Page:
As you work through the learning resources listed below - you’ll see plenty of examples of these and other libraries in use.

Civil and Structural Engineering Python Libraries

The Python libraries we have discussed so far are what we might consider general-purpose libraries. They perform operations that are common across disciplines. But there are also many discipline-specific libraries, and this is where working with libraries gets really exciting. Regardless of the industry you’re in, if it has a need for technical or numerical analysis, there are almost certainly at least a handful of libraries that you can explore to help speed up your scripting.

In the discipline of civil and structural engineering for example, we have a number of libraries that help us with everything from finite element analysis (OpenSeesPy, PyNite, AnaStruct) to cross-section analysis (SectionProperties, ConcreteProperties). Again, there are more out there - these are just a selection!

Python learning resources

At this point…

  • you’ve written some Python code and can hopefully see there’s no mystery to it.
  • you’ve set up a Python environment locally on your computer.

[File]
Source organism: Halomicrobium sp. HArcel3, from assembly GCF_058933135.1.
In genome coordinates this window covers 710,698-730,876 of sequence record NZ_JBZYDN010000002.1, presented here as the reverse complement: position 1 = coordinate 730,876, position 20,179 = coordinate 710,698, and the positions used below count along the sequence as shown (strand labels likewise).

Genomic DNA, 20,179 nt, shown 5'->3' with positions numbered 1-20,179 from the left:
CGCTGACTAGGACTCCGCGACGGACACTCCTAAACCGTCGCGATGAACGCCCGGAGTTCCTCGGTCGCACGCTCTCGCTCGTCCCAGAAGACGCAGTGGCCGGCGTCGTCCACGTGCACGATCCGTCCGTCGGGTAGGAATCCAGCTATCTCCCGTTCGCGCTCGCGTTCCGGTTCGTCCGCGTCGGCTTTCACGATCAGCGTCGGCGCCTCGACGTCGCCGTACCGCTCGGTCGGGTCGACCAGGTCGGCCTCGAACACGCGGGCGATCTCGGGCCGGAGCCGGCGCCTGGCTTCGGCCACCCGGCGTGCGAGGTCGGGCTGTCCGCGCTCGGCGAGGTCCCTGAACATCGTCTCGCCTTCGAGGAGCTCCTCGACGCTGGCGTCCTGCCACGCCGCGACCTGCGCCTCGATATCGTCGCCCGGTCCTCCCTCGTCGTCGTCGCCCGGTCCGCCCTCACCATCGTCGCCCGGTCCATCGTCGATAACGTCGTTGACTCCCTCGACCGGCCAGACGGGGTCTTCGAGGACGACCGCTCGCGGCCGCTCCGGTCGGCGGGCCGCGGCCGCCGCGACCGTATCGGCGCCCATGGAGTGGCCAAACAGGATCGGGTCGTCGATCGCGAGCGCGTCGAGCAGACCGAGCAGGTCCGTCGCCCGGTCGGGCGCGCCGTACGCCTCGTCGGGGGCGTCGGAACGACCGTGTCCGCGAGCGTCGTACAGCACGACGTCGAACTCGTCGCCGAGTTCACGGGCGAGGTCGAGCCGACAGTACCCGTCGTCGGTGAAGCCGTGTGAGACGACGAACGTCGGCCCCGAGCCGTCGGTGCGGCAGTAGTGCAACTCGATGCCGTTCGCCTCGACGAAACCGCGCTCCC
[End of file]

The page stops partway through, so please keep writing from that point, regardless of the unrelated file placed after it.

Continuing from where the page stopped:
• and you’re aware that there are helpful pre-written packages of code called libraries that we can use to help us perform complex operations.

Now it’s time to start working through some learning resources and start getting the reps in to build your confidence! I’ve always believed that the best way to learn how to code is to build something useful - so that’s where you should start.

Free Python Build-along projects

There are 4 short courses that I call Python Projects that you can start with. Each one focuses on a different engineering topic, but in each case, we’ll be using Python to build a simple tool based on some fundamental engineering principles. You can complete them in any order, but a sensible sequence would be:

There is no difference in the coding complexity of any of the projects - after completing any of them you should be much more comfortable with the basics of programming in Python.